Types of glass and size limitations. Use of brackets and standards.

   

Counter Partitions

Types of glass and size limitations. Use of counter posts. Speak-holes and covers, pay-holes and covers.

   

Table Tops

Preparation of table top patterns.

   

Curtain Walls

Planning and layout. Hoisting and placing glass on floors. Preparation of openings. Setting of vision and spandrel glass; use of swing stage. Condensation drainage and venting considerations. Application of pressure plates and stops. Finishing trims. Special hazards and safety precautions.

13

Installation Procedures Metal

Store Fronts (Rolled Sections and Brake­Shapes)

On-site layout procedures and techniques for: sill sections, head and side jambs, sash (full and half), division, corner and muntin bars, stops, caps, awning boxes and hoods, canopies. Installation and setting procedures. Protection methods.

   

Extruded Frames (Including Swing Doors)

Job-site checks and measuring. Frame layout and fabrication: use of jigs and templates. On-site assembly and frame installation. Hanging and glazing doors. Adjusting doors.

   

Non-operating Hardware

Procedures for installation of: hinges, pivots, push and pull door hardware, locks, cylinders, flush-bolts and keepers. Panic hardware. Door hold-open devices, bumpers and wind-arrestors. Thresholds and kickplates. Door stops, astragals and finger-guards. Buggy bumpers and guardrails. Friction stays, sash locking devices and weathering devices. Layout procedures and techniques: use of jigs and templates. Adjustment procedures.

   

Operating Hardware (Manual)

Procedures for installation of floor concealed (offset, centre-hung, single and double acting) closers. Overhead, (surface mounted or concealed, door or transom mounted) closers. Balanced and revolving door types. Adjustment and maintenance procedures. Layout procedures and techniques: Use of jigs and templates.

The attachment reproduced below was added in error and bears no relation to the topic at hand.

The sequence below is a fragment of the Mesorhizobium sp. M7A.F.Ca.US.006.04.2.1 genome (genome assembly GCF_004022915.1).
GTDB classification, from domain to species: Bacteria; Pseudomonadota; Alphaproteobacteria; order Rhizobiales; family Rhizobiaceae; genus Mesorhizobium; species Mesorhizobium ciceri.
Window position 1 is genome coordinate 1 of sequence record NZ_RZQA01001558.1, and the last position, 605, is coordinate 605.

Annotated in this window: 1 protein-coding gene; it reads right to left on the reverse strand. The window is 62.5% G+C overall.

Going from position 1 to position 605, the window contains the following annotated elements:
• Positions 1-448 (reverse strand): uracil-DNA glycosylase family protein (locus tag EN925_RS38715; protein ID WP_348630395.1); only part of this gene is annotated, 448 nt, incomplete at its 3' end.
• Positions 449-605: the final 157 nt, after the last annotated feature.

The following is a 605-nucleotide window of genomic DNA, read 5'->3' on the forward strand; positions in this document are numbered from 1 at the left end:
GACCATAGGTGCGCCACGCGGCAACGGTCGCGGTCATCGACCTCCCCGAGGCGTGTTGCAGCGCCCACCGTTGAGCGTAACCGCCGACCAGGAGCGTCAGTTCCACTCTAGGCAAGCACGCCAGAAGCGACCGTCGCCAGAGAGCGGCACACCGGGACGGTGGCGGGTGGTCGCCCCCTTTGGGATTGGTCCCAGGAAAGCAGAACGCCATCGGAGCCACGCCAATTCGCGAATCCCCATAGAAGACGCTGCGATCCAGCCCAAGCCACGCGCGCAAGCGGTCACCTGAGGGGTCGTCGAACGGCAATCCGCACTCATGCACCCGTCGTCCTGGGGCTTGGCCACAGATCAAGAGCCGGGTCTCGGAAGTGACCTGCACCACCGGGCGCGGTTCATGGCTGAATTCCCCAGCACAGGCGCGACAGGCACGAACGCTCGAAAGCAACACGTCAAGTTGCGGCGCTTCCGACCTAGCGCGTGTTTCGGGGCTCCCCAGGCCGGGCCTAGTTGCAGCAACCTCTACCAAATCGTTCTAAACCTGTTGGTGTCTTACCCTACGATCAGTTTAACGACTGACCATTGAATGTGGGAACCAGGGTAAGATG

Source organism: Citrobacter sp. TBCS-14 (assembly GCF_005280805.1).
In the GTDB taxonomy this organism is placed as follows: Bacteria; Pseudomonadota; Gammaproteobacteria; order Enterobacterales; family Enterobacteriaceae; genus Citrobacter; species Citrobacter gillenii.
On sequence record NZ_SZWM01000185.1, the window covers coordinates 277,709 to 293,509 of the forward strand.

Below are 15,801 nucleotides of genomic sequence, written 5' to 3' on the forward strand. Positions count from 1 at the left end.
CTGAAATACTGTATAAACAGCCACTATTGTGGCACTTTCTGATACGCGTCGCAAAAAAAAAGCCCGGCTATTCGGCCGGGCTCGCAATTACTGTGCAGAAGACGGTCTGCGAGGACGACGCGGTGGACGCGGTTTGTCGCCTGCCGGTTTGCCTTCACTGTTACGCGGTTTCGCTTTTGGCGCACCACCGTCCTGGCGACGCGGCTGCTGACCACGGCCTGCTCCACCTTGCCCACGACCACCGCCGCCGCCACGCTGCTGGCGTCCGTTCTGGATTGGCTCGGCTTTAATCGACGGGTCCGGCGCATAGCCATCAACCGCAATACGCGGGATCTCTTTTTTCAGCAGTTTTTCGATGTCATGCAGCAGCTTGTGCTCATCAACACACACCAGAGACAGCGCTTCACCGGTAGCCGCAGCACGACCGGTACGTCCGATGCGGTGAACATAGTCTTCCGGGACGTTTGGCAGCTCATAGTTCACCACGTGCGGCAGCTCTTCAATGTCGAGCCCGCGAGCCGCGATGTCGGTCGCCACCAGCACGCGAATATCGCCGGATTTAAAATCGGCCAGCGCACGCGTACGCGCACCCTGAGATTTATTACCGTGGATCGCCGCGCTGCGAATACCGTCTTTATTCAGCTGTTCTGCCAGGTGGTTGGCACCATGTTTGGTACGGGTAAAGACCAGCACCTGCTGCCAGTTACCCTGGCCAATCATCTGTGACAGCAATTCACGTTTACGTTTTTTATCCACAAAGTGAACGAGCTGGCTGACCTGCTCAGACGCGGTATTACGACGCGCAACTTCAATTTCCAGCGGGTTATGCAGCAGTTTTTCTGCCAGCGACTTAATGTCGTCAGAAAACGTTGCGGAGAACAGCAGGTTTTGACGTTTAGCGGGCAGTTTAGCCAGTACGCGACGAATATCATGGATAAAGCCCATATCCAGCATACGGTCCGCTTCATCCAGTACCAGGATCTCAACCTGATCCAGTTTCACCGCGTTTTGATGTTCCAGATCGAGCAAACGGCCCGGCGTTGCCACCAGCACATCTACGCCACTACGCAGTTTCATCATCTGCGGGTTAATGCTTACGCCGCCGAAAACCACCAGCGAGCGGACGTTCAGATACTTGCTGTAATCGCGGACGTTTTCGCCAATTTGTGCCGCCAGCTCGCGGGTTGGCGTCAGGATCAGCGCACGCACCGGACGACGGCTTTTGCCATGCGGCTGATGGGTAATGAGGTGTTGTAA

(Automatic)

Layout procedures and techniques for installation of electric, pneumatic and hydraulic types. Controls: carpet, photo-electric, radio wave, pull cord switches and control boxes. Adjustment and maintenance procedures; use of test equipment.

   

Wall Facings

Installation procedures for wall facings formed from: flat aluminum sheet, metal brake shapes, extruded or rolled sections. Solid or hollow panels. Plastic window walls and sky-lights. Protection methods.

   

Sliding Doors (Manual)

Installation procedures for residential patio and commercial store front doors. Tub and shower enclosures. Mirror sliding doors. Protection methods.

   

Window Frames

Punched, strip (horizontal or vertical) (fixed or opening) (top, bottom or side hung), (inward or outward opening) or sliding (horizontal or vertical), insulated or non-insulated, inside or outside glazed (single or double). Layout, assembly and installation procedures for: sills, drip deflectors, expansion joint covers, anchors, blocking, base frames, fasteners, expansion mullions, opening sashes and related hardware. Sealant application.

   

Curtain Wall

Interpretation of plans and specifications; checking wall components with drawings and parts lists. Establishing lines, levels and grade marks; layout and presetting anchors. Preassembly of wall components. Installation and alignment of sections on lowest floor level. Installation and alignment of remaining wall grid. “Freezing” anchors (welding, etc.). Installing adaptors and flashings. Sealant application. Installation of insulation. Installation of partition closer panels. Final check of completed installation.